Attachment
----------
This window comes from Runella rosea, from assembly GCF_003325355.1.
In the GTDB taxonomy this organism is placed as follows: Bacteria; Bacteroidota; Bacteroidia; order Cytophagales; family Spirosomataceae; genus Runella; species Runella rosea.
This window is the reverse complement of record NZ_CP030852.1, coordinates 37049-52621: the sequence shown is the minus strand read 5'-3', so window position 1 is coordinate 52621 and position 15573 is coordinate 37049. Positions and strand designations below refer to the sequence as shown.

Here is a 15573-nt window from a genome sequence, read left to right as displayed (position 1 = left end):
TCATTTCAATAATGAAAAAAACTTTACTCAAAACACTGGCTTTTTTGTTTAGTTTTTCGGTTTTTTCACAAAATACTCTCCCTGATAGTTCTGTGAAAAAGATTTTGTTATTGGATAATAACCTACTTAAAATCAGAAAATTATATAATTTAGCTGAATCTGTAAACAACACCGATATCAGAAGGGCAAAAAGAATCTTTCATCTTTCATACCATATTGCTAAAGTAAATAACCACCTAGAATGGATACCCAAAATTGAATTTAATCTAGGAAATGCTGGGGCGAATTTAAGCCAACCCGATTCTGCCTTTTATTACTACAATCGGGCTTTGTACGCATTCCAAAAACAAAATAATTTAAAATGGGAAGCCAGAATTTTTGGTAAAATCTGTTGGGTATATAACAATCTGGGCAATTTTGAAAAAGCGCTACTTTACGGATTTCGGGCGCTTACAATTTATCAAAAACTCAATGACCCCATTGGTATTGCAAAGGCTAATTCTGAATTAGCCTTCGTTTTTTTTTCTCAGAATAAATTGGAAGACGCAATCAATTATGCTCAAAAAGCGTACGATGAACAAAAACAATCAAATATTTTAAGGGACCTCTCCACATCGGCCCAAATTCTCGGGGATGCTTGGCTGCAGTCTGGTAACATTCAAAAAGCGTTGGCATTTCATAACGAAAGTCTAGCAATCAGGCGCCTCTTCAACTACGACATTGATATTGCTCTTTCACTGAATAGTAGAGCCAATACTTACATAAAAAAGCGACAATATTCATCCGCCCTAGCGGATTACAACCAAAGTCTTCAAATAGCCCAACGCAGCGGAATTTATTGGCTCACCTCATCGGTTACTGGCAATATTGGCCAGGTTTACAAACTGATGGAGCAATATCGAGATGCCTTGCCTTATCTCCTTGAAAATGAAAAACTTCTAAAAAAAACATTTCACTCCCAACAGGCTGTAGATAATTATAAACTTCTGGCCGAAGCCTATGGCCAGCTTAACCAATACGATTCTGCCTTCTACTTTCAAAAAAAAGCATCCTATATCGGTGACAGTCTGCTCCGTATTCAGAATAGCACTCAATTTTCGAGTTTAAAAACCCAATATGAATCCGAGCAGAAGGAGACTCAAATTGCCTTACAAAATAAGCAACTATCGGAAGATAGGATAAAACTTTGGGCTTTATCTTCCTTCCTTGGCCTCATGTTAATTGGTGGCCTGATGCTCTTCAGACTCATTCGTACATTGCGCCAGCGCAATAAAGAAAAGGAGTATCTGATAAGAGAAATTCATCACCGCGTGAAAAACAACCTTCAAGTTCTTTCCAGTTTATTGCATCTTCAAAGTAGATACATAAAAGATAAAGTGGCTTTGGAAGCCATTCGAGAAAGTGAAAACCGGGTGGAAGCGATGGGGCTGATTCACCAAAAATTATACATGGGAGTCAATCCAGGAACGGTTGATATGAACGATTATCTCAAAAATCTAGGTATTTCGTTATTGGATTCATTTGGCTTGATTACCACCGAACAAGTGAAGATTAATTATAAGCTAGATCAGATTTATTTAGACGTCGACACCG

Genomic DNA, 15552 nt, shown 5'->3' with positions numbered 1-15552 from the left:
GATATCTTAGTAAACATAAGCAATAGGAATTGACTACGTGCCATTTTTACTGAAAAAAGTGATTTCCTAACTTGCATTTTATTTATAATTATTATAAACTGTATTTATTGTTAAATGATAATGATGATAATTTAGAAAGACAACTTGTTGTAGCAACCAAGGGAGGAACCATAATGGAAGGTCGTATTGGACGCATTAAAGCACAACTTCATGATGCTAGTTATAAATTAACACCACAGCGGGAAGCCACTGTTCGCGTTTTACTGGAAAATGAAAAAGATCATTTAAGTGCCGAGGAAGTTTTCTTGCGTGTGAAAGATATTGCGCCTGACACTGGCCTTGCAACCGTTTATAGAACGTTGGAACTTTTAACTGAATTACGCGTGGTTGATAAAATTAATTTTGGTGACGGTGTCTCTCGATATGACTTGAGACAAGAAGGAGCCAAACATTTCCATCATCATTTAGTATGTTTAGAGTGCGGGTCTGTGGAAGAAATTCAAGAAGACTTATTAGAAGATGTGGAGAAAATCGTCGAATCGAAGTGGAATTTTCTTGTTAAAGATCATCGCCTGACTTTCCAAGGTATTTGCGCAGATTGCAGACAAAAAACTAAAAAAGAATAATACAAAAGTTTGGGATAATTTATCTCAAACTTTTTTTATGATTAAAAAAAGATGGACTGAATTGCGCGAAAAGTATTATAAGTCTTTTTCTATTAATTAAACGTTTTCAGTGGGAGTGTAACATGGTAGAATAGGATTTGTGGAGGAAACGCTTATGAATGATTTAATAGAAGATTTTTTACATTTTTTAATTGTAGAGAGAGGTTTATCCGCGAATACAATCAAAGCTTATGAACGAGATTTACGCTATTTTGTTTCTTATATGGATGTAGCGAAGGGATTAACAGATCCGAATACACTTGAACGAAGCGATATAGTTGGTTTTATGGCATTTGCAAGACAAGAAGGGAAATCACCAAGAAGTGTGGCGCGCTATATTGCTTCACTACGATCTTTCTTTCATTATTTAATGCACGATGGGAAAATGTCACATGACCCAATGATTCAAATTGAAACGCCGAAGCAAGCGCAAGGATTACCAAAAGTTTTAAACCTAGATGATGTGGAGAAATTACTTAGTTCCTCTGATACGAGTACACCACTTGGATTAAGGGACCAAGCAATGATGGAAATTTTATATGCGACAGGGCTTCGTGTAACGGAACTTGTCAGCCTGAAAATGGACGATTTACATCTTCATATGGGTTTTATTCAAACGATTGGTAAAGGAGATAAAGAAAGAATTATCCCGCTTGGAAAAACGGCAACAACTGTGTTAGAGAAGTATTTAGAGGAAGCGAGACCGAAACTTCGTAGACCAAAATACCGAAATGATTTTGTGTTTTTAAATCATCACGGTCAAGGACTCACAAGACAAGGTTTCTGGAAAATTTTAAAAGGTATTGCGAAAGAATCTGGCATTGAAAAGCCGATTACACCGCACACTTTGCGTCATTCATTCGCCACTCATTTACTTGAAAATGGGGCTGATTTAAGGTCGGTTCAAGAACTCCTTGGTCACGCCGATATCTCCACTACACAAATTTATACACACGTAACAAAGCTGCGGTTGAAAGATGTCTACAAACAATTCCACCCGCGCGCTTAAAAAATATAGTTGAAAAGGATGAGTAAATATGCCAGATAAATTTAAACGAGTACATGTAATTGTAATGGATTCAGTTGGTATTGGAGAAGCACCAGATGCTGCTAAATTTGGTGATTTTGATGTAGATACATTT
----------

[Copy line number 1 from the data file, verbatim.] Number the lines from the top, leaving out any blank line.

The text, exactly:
This window comes from Runella rosea, from assembly GCF_003325355.1.